Get certified. Second, an aspiring guide has to have certain certifications to work, and others to be competitive. Every guide has to have, at minimum, a Wilderness First Responder first aid certification. Some guides hold an Outdoor Emergency Care cert (a ski patrol certification) or an EMT certification. Without one of these, you are unemployable in the professional guiding industry.
The American Mountain Guides Association (AMGA) is the organization that oversees guide training, certification and accreditation in the U.S. Guides don’t often start with guide certifications, but tend to obtain them early in their careers. And while AMGA courses and certifications aren’t required for guides just starting out, they are helpful. Those who have taken guide-training courses through the AMGA have a leg up on their competitors in the hiring process. The most prestigious guide services in the U.S. are AMGA-accredited. To be accredited, a guide service must show that members of its staff are either certified or are on track to become certified. This makes those who have taken AMGA courses extremely desirable.
There are a number of other items that a hiring manager might look at when trying to staff a guide position. Does an applicant have a Leave No Trace certification? It’s becoming popular for national parks and other land managers to require these. Does an applicant have any avalanche training? There are avalanches in the mountains, you know. Does an applicant have any search and rescue training? Guides are often first responders at accident sites. Does an applicant have any experience teaching? Much of a guide’s work revolves around teaching skills. And lastly, is the individual high profile? Sponsored athletes and guides who have made a name for themselves as climbers or skiers attract customers.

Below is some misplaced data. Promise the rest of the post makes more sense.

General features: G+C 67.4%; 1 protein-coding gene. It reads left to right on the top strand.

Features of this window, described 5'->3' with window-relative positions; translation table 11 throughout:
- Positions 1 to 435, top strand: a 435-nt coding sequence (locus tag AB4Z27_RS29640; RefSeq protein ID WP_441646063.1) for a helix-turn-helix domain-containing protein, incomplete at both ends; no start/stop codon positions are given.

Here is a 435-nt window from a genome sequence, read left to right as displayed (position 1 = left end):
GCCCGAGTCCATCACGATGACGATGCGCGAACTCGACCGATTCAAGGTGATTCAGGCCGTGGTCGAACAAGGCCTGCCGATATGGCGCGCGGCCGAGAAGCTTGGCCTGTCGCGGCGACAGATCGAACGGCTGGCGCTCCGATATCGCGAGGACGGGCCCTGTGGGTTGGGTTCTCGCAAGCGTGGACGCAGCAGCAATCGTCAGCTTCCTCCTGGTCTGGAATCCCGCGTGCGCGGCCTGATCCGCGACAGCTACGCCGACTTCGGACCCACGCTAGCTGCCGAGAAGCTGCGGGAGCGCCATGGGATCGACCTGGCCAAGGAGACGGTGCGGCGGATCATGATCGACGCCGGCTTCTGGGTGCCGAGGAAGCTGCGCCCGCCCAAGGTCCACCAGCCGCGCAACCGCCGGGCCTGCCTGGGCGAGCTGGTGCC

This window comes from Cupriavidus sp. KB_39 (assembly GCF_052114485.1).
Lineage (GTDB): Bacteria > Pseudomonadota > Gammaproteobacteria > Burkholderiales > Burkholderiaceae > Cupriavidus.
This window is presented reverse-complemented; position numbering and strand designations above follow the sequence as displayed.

Diversify. Third, hiring managers are looking for intelligent applicants with diverse interests. People from all walks of life hire guides and many trips are more than a day or two long. Most people are incredibly interested in the skills that the guide has to teach, but when it’s time to sit down for dinner, they often want to talk about movies or music or politics or other outdoor adventures. At the end of the day, most are done talking about skiing and climbing. They usually want to talk about their other passions. It’s important to find guides who can do this, who can talk intelligently and enjoy the company of those who haven’t placed climbing and skiing at the center of their existence.
For some, an article like this may make guides look elite. Indeed, it can make an attempt to enter the profession seem intimidating or even impossible.
This perception is not true.
Anybody who really wants to can be a mountain guide. You may feel like you won’t be a competitive candidate right now, but that doesn’t mean that you can’t build your climbing and skiing resume to be competitive. Anybody who puts in the time and energy can make a career as a mountain guide. It just takes a little effort.
Believe me, the payoff is more than worth it. X
Jason D. Martin is an AMGA Certified Rock Guide and the operations director at the American Alpine Institute. In addition to working as a mountain guide, Martin is a freelance writer.